This is a step-by-step explaination of how to calculate a transformation function that converts a random variable of one distribution to another distribution. This example uses the Weibull distribution as the intended target distribution.
The Weibull distribution is defined as follows,
The parameters alpha and beta are greater than zero. For values of x less than zero, the distribution is defined to be zero.
The mean for this distribution is:
The variance is:
To determine the transformation we start with the fundamental transformation law of probabilities for two probability distribution functions f(y) and p(x),
This allows us to relate a random variable x from the distribution function p(x) with the random variable y from the distribution function f(y). If x is from a uniform distribution in [0,1], then p(x) is constant so we have,
The solution to this is the definite integral of f(y),
This relationship gives us the source random variable, given the target random variable. So we need to be able to invert the relationship,
It is the difficulty of the determination of y = G(x) given x = F(y) that makes this problem potentially infeasible.
For the case of the Weibull distribution we can readily determine the inverse.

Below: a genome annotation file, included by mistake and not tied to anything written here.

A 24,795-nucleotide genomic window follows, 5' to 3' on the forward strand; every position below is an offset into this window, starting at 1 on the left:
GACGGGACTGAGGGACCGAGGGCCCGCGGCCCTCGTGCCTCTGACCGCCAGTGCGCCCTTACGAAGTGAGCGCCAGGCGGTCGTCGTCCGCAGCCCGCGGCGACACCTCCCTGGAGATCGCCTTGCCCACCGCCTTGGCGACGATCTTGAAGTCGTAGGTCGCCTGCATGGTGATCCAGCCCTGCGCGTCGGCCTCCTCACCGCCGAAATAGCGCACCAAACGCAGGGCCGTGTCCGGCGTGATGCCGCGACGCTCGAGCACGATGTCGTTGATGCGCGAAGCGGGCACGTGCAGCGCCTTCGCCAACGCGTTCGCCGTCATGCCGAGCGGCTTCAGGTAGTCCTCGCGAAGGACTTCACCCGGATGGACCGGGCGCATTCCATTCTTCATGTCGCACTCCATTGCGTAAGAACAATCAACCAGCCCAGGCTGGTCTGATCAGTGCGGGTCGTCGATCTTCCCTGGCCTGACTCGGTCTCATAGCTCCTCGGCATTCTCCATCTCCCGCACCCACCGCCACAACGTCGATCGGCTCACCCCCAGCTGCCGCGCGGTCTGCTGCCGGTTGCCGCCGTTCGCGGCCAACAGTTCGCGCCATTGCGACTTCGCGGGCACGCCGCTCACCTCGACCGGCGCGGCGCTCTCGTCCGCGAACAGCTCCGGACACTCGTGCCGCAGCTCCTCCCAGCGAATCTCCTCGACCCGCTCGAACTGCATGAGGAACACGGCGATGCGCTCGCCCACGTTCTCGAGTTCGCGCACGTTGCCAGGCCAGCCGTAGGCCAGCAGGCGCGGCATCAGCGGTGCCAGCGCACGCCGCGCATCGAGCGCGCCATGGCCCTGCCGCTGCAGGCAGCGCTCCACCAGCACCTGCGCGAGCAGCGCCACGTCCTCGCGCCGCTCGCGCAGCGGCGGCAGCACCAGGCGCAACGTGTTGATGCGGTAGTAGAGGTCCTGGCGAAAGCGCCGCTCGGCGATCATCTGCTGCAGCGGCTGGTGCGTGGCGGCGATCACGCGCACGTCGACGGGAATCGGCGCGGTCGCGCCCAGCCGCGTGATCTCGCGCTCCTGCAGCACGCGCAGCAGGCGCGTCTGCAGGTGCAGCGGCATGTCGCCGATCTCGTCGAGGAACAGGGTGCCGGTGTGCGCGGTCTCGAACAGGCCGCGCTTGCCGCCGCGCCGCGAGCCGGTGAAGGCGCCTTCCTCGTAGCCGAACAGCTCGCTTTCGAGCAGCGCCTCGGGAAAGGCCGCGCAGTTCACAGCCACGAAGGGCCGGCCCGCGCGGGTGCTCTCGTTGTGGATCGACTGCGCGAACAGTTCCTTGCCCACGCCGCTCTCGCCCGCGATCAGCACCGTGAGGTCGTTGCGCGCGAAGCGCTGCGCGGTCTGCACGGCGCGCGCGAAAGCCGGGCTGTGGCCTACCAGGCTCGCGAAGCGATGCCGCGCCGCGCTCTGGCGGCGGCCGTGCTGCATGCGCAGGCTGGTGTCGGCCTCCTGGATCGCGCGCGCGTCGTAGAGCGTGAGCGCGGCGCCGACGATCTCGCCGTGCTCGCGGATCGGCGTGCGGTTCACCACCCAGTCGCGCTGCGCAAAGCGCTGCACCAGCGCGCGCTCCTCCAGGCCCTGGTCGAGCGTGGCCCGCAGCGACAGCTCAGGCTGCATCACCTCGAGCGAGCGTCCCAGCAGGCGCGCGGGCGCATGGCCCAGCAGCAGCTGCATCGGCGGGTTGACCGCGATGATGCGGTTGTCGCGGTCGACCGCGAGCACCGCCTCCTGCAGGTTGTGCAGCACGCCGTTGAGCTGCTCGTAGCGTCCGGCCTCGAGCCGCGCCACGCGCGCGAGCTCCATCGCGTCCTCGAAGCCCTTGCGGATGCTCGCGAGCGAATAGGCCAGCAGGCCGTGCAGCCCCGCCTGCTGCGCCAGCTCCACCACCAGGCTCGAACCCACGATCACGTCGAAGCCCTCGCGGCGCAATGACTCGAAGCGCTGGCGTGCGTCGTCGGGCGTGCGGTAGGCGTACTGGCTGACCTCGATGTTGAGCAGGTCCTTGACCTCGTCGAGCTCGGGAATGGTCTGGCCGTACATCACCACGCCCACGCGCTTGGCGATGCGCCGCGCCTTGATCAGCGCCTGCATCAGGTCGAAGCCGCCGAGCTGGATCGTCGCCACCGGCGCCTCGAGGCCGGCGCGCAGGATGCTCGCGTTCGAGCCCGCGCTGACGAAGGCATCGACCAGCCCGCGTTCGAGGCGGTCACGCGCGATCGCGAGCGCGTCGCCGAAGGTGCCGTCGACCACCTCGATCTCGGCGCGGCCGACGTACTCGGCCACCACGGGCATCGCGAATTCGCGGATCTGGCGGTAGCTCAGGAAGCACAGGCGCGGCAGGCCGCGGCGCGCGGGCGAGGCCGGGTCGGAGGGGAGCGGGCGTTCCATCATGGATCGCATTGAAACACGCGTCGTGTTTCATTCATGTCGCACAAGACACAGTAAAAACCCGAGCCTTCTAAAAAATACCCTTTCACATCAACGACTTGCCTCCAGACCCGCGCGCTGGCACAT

then doing this integral we get,
Now we need to invert this to write, y = G(x),
Finally, the transformation is:
We start with the random number, x, which comes from a uniform distribution (in the range from 0 to 1). Then apply the above transformation to get a new independent random number which has a Weibull distribution with a mean and variance that depends upon the values of alpha and beta.
function [WeibullRandomNumbers]=WeibullRNG(scale,shape,noOfRandomNumbers) %Written by David Vannucci 01 June 2003 email@example.com WeibullRandomNumbers = scale.*( -log(1-rand(noOfRandomNumbers,1))).^(1/shape);
Knuth, D.E., 1981; The Art of Computer Programming, Volume 2 Seminumerical Algorithms, Addison-Wesley, Reading Mass., 688 pages, ISBN 0-201-03822-6
Press, W.H., B.P. Flannery, S.A. Teukolsky, W.T. Vetterling, 1986; Numerical Recipes, The Art of Scientific Computing, Cambridge University Press, Cambridge, 818 pages, ISBN 0-512-30811-9